But all is not warmth and happiness here. Our doorbell appears to have frozen and no longer works. I brought it inside, because people kept pressing it and assuming we weren’t home when we didn’t answer. It works fine inside, so I’m hoping once there’s a thaw it will be back to its chiming self.

Then, yesterday, I was in the midst of  doing laundry when the washer started flashing the error code that means something is blocked. I assumed it was the usual dog hair or occasional escaped sock problem. The unfortunate part is that to find out, you have to open the filter at the bottom of the machine, which pours water out all over the floor of the garage. Only this time, I did it and didn’t find any blockage. I looked more closely at the booklet and saw it could also be the drain causing the problem. When I went to check the drain, I realized that the water had frozen solidly inside it! No wonder it wasn’t going anywhere. So, I drained enough water to get my sheets out, then finished rinsing them in a basin in the sink, just like Grandma! Now, we just have to wait for the pipes to defrost.

And, just to be clear, this is a pipe that is INSIDE my house in the garage. Now, that is cold!

There have been several articles in the local paper about various disasters caused by this cold wave, including the probable devastation of most of the current vegetable crops and, truly sadly, hundreds of deaths of the Flamingos in Narbonne. The poor things are not built to cope with this kind of cold.

Good news is that the temperatures are starting to rise a bit. Right now it is +2 C, which is the warmest it has been in well over a week. We’re even supposed to have rain, as opposed to snow, sometime next week.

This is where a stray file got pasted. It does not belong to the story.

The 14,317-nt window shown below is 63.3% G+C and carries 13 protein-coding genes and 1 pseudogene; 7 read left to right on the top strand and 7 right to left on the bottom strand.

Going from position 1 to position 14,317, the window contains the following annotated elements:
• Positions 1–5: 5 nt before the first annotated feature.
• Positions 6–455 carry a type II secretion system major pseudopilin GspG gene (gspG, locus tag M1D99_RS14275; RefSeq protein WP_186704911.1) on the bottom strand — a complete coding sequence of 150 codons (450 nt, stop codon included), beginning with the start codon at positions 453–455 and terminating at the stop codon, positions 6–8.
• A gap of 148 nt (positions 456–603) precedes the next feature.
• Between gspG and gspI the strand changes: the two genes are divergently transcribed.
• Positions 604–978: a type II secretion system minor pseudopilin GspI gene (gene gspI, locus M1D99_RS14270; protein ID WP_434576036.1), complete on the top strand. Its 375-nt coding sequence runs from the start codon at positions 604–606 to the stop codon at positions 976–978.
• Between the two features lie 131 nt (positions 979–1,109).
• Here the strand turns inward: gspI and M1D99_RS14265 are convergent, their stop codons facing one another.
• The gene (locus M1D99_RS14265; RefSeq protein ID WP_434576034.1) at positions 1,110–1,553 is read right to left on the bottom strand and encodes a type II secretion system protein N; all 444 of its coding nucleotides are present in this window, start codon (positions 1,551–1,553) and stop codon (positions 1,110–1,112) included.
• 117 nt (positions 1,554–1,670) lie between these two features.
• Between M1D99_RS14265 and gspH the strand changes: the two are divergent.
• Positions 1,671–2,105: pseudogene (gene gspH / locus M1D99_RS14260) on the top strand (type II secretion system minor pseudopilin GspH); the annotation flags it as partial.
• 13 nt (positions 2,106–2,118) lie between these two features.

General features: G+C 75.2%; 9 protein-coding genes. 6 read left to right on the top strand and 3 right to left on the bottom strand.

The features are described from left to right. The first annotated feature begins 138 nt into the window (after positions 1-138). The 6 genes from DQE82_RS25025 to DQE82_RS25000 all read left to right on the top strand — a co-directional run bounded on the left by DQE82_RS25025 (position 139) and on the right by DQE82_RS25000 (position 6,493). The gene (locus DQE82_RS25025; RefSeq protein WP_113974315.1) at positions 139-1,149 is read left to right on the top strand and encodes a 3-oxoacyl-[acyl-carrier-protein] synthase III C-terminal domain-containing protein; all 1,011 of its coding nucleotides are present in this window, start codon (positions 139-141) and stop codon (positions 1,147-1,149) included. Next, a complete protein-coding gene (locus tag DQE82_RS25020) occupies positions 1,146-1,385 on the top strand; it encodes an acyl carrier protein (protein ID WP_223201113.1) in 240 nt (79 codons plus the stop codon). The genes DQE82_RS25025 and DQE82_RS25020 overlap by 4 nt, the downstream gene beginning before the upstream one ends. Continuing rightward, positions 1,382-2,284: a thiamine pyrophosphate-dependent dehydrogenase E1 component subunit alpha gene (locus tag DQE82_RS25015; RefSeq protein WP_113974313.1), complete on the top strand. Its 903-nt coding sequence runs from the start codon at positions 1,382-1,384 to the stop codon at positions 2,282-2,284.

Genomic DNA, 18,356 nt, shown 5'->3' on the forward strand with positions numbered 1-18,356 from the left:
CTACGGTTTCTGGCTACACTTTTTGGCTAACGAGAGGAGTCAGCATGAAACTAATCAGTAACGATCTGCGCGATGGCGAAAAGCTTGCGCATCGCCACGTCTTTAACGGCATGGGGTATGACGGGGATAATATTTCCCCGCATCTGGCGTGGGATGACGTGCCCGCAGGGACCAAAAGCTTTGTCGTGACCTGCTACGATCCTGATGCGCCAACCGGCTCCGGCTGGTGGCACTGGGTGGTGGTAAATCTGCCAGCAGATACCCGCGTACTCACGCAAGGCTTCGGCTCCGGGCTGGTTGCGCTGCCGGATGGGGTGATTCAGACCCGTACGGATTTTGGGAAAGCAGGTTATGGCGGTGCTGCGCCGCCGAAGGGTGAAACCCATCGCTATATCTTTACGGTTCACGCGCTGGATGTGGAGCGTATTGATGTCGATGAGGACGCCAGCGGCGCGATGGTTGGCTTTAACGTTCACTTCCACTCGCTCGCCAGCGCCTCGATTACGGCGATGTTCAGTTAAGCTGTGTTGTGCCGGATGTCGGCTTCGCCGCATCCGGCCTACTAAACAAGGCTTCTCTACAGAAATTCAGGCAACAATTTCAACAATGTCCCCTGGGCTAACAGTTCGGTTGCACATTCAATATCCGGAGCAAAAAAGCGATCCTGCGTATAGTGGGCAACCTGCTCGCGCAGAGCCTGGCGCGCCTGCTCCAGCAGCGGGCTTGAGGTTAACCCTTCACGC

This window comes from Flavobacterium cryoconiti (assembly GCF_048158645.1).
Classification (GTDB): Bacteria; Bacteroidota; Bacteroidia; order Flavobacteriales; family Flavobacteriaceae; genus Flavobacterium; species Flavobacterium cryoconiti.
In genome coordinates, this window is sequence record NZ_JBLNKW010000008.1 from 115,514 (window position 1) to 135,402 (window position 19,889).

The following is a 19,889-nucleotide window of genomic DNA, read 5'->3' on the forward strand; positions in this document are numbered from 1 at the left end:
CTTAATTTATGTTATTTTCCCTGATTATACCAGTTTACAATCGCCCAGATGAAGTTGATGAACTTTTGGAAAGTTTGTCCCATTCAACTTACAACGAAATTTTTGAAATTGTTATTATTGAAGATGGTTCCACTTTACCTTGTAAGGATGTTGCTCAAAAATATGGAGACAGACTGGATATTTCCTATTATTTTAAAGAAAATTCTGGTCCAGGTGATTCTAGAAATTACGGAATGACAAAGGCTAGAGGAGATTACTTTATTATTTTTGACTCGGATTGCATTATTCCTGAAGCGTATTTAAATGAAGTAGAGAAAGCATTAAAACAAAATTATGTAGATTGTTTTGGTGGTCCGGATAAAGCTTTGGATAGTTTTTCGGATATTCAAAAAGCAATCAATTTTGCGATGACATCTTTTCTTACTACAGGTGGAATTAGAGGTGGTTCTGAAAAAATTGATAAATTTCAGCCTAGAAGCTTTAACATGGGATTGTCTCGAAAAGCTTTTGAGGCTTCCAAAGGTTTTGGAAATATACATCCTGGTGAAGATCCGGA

One thing  you’ve got to say; when winter decided to visit, it did it in a big way!

Ciao for now.


Looking forward to 2012


Sunrise in the Possum Kingdom

Morning walkies has compensations


So, here we are with January almost over and I  have been on radio silence. As always, it has less to do with desire and more to do with lack of time.

I was more than delighted to see the back of 2011, which has to go down as one of the worst years of my life. Of course, losing Mom had a lot to do with that, but it wasn’t the only thing. Somehow, it seemed to be a year filled with drama on the parental front (JM’s as well as mine), and there were many small, personal issues that left me with a general sense of being unhappy with life in general.

2012 has not begun great either, but I have high hopes that it will improve. I know that some of the lessons I learned in 2011 will stick with me: one of those lessons being that I am often way too trusting. I can see why our American openness can often be a handicap, but I am loathe to change too much.

At any rate, I see that I need to do some re-evaluating of life. I don’t think I will ever change from a glass half-full to a glass half-empty kind of person; that seems to be an attitude with which we’re born. However, I do think I will need to learn to check some of my enthusiasm and be slightly more cautious and suspicious before jumping into some types of decisions.